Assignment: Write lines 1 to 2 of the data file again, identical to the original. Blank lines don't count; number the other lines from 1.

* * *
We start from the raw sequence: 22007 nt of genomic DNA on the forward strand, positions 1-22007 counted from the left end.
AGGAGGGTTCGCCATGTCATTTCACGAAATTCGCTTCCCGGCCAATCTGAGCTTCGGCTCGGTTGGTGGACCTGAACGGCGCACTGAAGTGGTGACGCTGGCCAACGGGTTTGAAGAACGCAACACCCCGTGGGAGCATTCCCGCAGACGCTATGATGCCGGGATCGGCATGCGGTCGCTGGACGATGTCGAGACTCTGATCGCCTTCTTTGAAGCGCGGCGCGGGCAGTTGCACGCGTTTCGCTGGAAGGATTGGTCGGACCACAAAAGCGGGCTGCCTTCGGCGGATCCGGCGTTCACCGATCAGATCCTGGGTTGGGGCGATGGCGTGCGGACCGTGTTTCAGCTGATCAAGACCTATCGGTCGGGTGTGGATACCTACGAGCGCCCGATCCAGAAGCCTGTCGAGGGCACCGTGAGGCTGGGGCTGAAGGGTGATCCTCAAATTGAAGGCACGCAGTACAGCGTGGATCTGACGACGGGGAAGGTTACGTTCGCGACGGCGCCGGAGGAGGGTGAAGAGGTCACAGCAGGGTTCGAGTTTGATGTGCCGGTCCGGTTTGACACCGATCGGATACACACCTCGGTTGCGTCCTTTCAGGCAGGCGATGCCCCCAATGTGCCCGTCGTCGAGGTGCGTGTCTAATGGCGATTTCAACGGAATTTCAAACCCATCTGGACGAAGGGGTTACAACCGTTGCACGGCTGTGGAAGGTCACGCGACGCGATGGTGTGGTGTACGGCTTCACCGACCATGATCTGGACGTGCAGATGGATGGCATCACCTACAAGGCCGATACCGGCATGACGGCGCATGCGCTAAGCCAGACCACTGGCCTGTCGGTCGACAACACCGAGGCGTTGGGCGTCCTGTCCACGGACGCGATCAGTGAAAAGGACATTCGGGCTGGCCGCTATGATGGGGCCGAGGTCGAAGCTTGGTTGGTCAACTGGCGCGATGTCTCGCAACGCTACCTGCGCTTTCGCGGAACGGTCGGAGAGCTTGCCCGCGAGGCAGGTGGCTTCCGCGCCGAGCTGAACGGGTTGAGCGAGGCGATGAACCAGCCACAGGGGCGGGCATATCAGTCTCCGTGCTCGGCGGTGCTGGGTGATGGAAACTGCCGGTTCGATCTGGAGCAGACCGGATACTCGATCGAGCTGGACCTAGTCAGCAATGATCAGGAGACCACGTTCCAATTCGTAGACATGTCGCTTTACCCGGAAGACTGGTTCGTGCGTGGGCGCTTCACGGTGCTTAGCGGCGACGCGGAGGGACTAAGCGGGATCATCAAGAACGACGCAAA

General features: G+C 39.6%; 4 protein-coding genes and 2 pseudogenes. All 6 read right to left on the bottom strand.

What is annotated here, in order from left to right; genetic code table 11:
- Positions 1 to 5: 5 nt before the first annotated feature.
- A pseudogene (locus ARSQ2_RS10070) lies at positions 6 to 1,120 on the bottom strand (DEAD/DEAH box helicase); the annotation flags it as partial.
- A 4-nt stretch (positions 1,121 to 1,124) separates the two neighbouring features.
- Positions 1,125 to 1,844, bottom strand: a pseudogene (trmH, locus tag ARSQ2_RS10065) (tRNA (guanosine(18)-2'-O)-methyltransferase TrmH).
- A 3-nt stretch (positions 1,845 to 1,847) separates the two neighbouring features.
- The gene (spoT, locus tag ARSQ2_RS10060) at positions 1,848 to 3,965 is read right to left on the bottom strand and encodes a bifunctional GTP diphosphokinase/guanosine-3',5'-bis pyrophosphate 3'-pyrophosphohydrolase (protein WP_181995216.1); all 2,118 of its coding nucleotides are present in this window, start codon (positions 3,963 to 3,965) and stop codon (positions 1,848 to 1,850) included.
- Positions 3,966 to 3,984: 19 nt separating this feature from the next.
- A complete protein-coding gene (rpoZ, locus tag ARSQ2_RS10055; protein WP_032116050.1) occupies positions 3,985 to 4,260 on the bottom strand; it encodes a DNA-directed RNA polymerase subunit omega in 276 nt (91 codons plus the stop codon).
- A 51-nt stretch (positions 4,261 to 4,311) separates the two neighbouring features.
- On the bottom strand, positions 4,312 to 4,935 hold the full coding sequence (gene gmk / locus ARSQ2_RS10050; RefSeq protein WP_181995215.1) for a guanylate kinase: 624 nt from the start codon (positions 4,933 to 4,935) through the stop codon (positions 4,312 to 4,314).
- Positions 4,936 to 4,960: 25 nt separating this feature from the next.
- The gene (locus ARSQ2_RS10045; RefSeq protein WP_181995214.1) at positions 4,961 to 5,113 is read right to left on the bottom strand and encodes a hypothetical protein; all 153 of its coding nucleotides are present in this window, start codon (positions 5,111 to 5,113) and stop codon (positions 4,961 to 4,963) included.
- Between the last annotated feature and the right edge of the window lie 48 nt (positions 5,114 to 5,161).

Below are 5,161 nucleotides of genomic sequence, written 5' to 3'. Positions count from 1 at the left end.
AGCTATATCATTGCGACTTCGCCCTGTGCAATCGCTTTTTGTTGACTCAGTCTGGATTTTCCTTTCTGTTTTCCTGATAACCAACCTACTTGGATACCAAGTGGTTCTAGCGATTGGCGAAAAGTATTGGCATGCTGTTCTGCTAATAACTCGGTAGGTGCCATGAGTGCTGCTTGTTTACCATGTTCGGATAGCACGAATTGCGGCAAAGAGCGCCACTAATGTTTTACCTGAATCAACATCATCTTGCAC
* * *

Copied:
We start from the raw sequence: 22007 nt of genomic DNA on the forward strand, positions 1-22007 counted from the left end.
AGGAGGGTTCGCCATGTCATTTCACGAAATTCGCTTCCCGGCCAATCTGAGCTTCGGCTCGGTTGGTGGACCTGAACGGCGCACTGAAGTGGTGACGCTGGCCAACGGGTTTGAAGAACGCAACACCCCGTGGGAGCATTCCCGCAGACGCTATGATGCCGGGATCGGCATGCGGTCGCTGGACGATGTCGAGACTCTGATCGCCTTCTTTGAAGCGCGGCGCGGGCAGTTGCACGCGTTTCGCTGGAAGGATTGGTCGGACCACAAAAGCGGGCTGCCTTCGGCGGATCCGGCGTTCACCGATCAGATCCTGGGTTGGGGCGATGGCGTGCGGACCGTGTTTCAGCTGATCAAGACCTATCGGTCGGGTGTGGATACCTACGAGCGCCCGATCCAGAAGCCTGTCGAGGGCACCGTGAGGCTGGGGCTGAAGGGTGATCCTCAAATTGAAGGCACGCAGTACAGCGTGGATCTGACGACGGGGAAGGTTACGTTCGCGACGGCGCCGGAGGAGGGTGAAGAGGTCACAGCAGGGTTCGAGTTTGATGTGCCGGTCCGGTTTGACACCGATCGGATACACACCTCGGTTGCGTCCTTTCAGGCAGGCGATGCCCCCAATGTGCCCGTCGTCGAGGTGCGTGTCTAATGGCGATTTCAACGGAATTTCAAACCCATCTGGACGAAGGGGTTACAACCGTTGCACGGCTGTGGAAGGTCACGCGACGCGATGGTGTGGTGTACGGCTTCACCGACCATGATCTGGACGTGCAGATGGATGGCATCACCTACAAGGCCGATACCGGCATGACGGCGCATGCGCTAAGCCAGACCACTGGCCTGTCGGTCGACAACACCGAGGCGTTGGGCGTCCTGTCCACGGACGCGATCAGTGAAAAGGACATTCGGGCTGGCCGCTATGATGGGGCCGAGGTCGAAGCTTGGTTGGTCAACTGGCGCGATGTCTCGCAACGCTACCTGCGCTTTCGCGGAACGGTCGGAGAGCTTGCCCGCGAGGCAGGTGGCTTCCGCGCCGAGCTGAACGGGTTGAGCGAGGCGATGAACCAGCCACAGGGGCGGGCATATCAGTCTCCGTGCTCGGCGGTGCTGGGTGATGGAAACTGCCGGTTCGATCTGGAGCAGACCGGATACTCGATCGAGCTGGACCTAGTCAGCAATGATCAGGAGACCACGTTCCAATTCGTAGACATGTCGCTTTACCCGGAAGACTGGTTCGTGCGTGGGCGCTTCACGGTGCTTAGCGGCGACGCGGAGGGACTAAGCGGGATCATCAAGAACGACGCAAA